Referring specifically to FIG. 1, the numeral 10 designates a NAND gate having a first input 11 and a second input 12. The input 12 is connected to an on/off gate (not shown) which causes the NAND gate 10 to operate as a switch. The input 11 is connected to receive binary data from a source not shown. The output of NAND gate 10 is applied to J and K inputs of a clocked flip-flop 15. The non-inverted output of the flip-flop 15 is applied to one input of an exclusive OR gate 16, a second input of which is connected to a modulating signal generator 17. The output of the exclusive OR gate 16 is applied through a low pass filter 18 to an output terminal 19.
In the operation of the modulator illustrated in FIG. 1 a stream of binary data, such as illustrated in A of FIG. 3, is applied to the input of NAND gate 10. With the proper signal supplied from the on/off gate to the input 12, the NAND gate 10 passes the stream of data to the inputs J and K of the flip-flop 15. The flip-flop 15 is a differential encoder which supplies a change at the output when the input data is a "one" and supplies no change at the output when the input data is a "zero". The wave form produced at the output of the flip-flop 15, when the wave form illustrated in A of FIG. 3 is applied to the inputs, is illustrated by wave form B of FIG. 3. It should be understood that other differential encoders might be devised by those skilled in the art and any circuit may be utilized which will provide a change in the output data when a one is supplied to the input and no change in the output data when a zero is supplied to the input. The differentially encoded data is applied to one of the inputs of the exclusive OR gate 16 while a modulating signal is applied to the other input from the modulating signal generator 17. In the present embodiment the information applied to input 11 of NAND gate 10 is supplied from a 900 bit per second system and the modulating signal from the generator 17 is operating at 11/2 cycles per bit, or 1350 Hz. The modulated, differentially encoded signal, which is illustrated in C of FIG. 3, is applied through the low pass filter 18 to the output terminal 19. The low pass filter 18 removes a substantial portion of the upper side band and any other undesirable signals thereabove.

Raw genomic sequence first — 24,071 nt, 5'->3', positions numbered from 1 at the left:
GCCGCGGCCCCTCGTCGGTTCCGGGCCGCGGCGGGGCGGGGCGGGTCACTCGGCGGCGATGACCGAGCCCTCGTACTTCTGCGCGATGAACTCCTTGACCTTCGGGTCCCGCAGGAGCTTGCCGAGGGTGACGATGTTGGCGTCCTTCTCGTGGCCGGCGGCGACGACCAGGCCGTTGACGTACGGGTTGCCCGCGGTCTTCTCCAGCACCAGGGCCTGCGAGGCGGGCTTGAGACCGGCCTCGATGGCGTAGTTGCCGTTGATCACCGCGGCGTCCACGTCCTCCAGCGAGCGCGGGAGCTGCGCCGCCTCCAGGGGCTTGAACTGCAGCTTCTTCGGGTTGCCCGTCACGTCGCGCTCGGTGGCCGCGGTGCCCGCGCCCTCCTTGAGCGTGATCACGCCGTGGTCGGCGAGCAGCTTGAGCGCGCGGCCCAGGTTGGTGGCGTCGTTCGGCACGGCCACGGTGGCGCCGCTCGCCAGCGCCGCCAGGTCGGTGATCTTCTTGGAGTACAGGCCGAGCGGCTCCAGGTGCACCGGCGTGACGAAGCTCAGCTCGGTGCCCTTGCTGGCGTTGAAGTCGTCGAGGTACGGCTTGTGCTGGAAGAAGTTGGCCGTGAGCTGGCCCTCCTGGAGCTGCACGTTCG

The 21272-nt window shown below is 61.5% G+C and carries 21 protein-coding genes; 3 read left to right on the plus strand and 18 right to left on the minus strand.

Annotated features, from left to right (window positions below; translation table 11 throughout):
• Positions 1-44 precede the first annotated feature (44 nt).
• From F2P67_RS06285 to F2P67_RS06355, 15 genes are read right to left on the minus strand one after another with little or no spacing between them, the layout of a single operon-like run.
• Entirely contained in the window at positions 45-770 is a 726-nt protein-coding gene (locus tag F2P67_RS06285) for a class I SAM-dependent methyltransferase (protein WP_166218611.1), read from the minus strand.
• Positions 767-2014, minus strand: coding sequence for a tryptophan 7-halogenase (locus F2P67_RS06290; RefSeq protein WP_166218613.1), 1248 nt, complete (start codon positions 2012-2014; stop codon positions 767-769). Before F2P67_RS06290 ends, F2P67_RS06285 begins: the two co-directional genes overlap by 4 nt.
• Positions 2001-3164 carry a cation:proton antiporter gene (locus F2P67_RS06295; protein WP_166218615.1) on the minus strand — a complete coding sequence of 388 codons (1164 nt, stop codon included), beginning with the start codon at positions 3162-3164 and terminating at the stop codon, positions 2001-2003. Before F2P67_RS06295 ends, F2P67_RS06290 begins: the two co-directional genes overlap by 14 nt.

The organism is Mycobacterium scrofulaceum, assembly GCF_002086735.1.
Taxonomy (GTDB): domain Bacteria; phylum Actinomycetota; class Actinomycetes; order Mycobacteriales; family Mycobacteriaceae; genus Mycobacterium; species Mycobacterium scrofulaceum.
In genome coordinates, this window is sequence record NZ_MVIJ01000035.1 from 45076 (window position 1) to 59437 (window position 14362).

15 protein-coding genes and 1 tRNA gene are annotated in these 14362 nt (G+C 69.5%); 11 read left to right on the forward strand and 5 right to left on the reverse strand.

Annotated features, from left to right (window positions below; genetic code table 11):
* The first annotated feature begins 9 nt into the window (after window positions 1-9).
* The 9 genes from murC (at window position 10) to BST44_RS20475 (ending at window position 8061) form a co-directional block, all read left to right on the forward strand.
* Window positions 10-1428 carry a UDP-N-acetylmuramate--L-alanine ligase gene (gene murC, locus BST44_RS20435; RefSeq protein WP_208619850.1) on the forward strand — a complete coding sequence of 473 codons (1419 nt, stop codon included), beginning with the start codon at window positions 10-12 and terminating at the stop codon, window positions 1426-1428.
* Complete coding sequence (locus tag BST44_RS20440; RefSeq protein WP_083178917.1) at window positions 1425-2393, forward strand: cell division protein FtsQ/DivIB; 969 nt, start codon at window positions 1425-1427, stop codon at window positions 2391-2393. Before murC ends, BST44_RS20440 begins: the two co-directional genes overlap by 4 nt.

Referring specifically to FIG. 4, modulating the 900 bit per second data with the 1350 Hz signal moves the frequency spectrum of the data upwardly so that components below approximately 450 Hz are harmonic components and are not required for recovery of the data. The circuit is, therefore, compatible with private line papers and the like. Because the components below 450 Hz are not required the need for DC audio response in transceivers utilizing the present modulator is eliminated and the transceivers can be greatly simplified. Further, because the low pass filter 18 removes undesirable portions of the upper side band and any components thereabove, the communications system utilizing the present modulator is also compatible with many tone control systems now on the market which operate at approximately 2175 Hz. It will, of course, be understood by those skilled in the art that the specific number of bits per second utilized in the system incorporating the modulator, the modulating frequency from the signal generator 17 and the cut-off frequency of the low pass filter 18 will all depend upon the requirements of the communications system and the frequency, etc. of the systems with which it is to be compatible.
Referring specifically to FIG. 2, a demodulator is illustrated which is designed for use with the modulator of FIG. 1. The demodulator has an input terminal 25 adapted to receive a modulated, differentially encoded signal. The signal applied to the terminal 25 is passed through a low pass filter 26 and a zero crossing detector 27. The output of the zero crossing detector 27 is supplied to one input of an exclusive OR gate 28 and the output of the zero crossing detector is also supplied through a one bit delay line 29 to a second input of the exclusive OR gate 28. The output of the exclusive OR gate 28 is supplied through an integrator 29 to a data output terminal 30.